Focused on helping women get past glass ceiling issues and better capitalize on their skills, Bailey put together the curriculum for a 14-week WEV Self-Employment Training (SET) course. Or as Andreia Martinez, program manager at WEV’s Ventura/Oxnard office, explains, \”One easy way of alleviating that poverty was through self employment. That’s how the whole class and course came about.\”
Teaching business basics
Based in Santa Barbara, with offices located in Oxnard’s Topa Financial Plaza, WEV is open to men and women alike, with self-employment courses taught in both English and Spanish. (Martinez reports that in the Spanish courses, coed attendance is 50-50).
\”People usually are in two different situations,\” Martinez says. \”One, they’re already in business and looking to learn how to administrate their businesses a little bit better. The other group of people are not in business yet and want to work out that business idea and create a plan.\”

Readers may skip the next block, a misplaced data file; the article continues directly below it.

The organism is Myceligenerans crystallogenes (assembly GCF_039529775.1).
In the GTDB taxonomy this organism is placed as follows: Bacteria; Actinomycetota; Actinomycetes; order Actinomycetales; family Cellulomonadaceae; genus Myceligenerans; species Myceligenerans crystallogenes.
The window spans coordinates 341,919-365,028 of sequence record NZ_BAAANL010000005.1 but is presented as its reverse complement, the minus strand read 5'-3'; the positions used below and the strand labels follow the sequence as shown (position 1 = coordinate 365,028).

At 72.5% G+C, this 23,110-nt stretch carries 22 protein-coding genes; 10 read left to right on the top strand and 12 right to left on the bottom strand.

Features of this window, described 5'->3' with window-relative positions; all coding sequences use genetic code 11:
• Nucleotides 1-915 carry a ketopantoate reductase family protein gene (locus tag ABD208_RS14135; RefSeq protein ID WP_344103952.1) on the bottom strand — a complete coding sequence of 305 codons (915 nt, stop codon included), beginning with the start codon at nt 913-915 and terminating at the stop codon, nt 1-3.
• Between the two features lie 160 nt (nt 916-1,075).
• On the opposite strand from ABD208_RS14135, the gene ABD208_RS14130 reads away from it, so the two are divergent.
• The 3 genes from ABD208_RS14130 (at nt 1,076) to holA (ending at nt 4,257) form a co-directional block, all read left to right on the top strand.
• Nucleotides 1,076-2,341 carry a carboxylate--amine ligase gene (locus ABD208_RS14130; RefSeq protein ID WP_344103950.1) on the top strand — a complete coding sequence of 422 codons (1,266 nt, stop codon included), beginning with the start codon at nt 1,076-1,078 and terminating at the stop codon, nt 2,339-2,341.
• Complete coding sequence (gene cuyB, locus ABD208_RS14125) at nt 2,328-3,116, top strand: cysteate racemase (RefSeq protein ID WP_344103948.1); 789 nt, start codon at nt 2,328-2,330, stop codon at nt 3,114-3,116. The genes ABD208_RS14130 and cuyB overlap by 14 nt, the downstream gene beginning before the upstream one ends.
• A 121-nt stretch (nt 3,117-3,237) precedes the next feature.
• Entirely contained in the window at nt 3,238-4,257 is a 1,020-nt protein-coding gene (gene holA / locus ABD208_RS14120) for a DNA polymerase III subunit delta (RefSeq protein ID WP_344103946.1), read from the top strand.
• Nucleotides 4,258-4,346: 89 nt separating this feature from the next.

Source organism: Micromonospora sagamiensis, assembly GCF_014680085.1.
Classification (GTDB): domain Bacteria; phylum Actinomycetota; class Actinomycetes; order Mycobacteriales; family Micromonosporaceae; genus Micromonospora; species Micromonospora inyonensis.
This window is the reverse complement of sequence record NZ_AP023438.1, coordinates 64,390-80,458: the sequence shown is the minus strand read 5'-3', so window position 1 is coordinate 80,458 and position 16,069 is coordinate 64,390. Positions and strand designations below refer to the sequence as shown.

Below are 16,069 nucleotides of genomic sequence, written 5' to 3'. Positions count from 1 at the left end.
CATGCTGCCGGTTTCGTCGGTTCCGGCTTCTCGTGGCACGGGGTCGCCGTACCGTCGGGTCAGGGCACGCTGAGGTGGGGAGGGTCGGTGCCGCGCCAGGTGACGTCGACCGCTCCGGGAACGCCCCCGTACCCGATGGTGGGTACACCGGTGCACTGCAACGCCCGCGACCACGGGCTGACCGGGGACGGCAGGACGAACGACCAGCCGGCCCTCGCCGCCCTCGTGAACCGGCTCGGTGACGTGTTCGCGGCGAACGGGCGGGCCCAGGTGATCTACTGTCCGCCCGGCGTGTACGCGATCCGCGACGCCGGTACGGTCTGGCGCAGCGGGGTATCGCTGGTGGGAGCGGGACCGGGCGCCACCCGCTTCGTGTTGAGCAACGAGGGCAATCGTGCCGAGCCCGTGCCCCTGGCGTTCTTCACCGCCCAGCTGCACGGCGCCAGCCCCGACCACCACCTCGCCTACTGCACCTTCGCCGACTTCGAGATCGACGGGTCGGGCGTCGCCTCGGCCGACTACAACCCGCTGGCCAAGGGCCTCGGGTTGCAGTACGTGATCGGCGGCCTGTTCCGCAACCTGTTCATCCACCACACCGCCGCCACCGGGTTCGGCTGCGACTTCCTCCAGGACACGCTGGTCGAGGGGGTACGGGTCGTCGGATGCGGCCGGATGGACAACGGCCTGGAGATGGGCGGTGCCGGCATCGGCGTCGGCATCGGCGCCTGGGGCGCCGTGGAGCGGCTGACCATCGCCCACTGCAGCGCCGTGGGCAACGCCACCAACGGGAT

For Bailey, the aim of her curriculum is to \”demystify\” the process of constructing a business.
The course begins with an examination of personal finances. Students are taught financial literacy and budgeting skills and are asked to review household income and various costs. The WEV curriculum prepares women to put these concepts to use in the professional sphere.
There is an element of self-assessment in the first weeks of the course. Fledgling entrepeneurs analyze the reality and feasibility of their business ideas. \”Students narrow down their niche market, research other businesses in this county or city, [and] the population, target population, benchmark pricing [for their business],\” adds Martinez.